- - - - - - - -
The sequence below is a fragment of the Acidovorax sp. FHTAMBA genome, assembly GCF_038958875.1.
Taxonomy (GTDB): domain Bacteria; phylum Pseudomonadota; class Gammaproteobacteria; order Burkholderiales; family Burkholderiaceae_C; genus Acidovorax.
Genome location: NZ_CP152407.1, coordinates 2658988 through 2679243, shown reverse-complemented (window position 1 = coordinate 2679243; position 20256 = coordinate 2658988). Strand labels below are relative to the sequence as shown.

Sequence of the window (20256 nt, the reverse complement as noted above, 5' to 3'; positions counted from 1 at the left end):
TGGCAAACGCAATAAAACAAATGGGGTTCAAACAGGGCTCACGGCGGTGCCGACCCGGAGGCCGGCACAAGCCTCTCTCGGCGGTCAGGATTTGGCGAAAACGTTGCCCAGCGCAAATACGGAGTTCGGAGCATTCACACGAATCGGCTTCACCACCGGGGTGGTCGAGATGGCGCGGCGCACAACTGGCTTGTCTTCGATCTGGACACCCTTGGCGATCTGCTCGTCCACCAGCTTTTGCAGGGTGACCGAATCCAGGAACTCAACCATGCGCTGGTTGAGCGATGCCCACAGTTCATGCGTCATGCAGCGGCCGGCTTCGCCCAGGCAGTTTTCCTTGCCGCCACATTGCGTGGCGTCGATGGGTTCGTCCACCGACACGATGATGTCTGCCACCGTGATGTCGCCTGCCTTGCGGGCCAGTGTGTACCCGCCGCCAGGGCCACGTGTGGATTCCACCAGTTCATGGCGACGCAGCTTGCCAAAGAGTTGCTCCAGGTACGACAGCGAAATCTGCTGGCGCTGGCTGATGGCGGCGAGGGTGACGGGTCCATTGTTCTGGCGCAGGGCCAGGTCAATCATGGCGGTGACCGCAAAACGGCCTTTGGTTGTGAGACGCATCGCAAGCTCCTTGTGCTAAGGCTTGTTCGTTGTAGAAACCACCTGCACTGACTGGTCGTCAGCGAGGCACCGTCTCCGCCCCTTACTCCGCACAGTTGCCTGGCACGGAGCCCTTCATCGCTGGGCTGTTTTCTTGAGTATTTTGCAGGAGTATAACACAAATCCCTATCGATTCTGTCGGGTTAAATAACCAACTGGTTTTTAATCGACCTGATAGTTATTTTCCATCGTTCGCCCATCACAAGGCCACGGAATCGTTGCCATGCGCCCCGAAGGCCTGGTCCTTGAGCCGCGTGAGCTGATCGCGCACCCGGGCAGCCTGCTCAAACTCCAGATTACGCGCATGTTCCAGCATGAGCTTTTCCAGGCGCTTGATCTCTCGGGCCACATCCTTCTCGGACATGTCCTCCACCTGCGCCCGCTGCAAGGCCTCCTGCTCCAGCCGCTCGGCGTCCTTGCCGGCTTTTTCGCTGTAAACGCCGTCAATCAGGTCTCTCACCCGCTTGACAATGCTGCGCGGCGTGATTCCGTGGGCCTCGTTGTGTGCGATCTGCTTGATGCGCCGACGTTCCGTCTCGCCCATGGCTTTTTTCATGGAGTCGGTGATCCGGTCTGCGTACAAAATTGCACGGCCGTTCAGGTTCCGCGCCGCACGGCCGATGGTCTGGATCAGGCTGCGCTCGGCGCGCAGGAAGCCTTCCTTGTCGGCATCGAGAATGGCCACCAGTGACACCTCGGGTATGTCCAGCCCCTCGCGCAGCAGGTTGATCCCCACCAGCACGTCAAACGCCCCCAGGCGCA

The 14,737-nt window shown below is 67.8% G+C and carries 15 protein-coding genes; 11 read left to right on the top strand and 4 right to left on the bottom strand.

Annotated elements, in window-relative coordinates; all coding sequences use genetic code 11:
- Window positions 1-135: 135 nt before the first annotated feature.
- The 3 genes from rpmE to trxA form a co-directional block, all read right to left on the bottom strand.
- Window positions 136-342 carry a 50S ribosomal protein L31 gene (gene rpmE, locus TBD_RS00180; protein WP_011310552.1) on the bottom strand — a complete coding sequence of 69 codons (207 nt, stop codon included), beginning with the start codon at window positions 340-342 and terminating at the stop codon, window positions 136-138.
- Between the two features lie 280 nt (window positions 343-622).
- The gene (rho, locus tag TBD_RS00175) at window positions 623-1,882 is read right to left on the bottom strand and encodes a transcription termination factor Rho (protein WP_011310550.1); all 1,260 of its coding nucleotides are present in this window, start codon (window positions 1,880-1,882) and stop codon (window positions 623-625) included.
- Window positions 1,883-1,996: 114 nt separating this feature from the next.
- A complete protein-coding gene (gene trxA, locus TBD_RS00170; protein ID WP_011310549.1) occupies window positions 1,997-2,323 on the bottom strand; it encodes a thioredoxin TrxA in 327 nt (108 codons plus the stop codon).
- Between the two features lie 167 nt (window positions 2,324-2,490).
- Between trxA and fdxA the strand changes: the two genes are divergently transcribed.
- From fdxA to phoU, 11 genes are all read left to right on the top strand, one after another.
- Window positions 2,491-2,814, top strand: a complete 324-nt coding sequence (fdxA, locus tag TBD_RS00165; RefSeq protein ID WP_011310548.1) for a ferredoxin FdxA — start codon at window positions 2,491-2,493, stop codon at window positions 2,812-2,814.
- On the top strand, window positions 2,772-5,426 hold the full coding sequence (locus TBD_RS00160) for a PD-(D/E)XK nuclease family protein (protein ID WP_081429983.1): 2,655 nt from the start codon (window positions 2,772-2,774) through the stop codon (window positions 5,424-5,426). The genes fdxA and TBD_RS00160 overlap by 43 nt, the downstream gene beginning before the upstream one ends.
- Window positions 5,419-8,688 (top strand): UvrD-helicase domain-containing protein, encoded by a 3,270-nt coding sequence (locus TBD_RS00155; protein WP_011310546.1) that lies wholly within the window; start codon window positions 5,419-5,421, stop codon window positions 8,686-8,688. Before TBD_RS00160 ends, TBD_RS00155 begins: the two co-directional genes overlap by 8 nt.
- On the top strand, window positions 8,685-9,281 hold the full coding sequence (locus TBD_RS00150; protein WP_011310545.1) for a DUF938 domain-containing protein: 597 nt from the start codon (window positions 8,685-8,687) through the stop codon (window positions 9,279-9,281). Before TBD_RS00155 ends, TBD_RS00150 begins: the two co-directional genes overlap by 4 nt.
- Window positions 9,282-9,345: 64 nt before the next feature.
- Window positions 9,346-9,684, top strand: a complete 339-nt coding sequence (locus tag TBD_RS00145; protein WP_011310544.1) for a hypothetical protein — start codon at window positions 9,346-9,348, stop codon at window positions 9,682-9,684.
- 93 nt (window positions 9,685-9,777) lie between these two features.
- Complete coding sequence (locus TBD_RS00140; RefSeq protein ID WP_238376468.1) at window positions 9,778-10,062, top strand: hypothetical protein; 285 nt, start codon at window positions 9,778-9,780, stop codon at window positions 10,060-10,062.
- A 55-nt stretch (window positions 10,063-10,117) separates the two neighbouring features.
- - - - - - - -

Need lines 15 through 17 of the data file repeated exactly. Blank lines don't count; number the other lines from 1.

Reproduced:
- Between the two features lie 167 nt (window positions 2,324-2,490).
- Between trxA and fdxA the strand changes: the two genes are divergently transcribed.
- From fdxA to phoU, 11 genes are all read left to right on the top strand, one after another.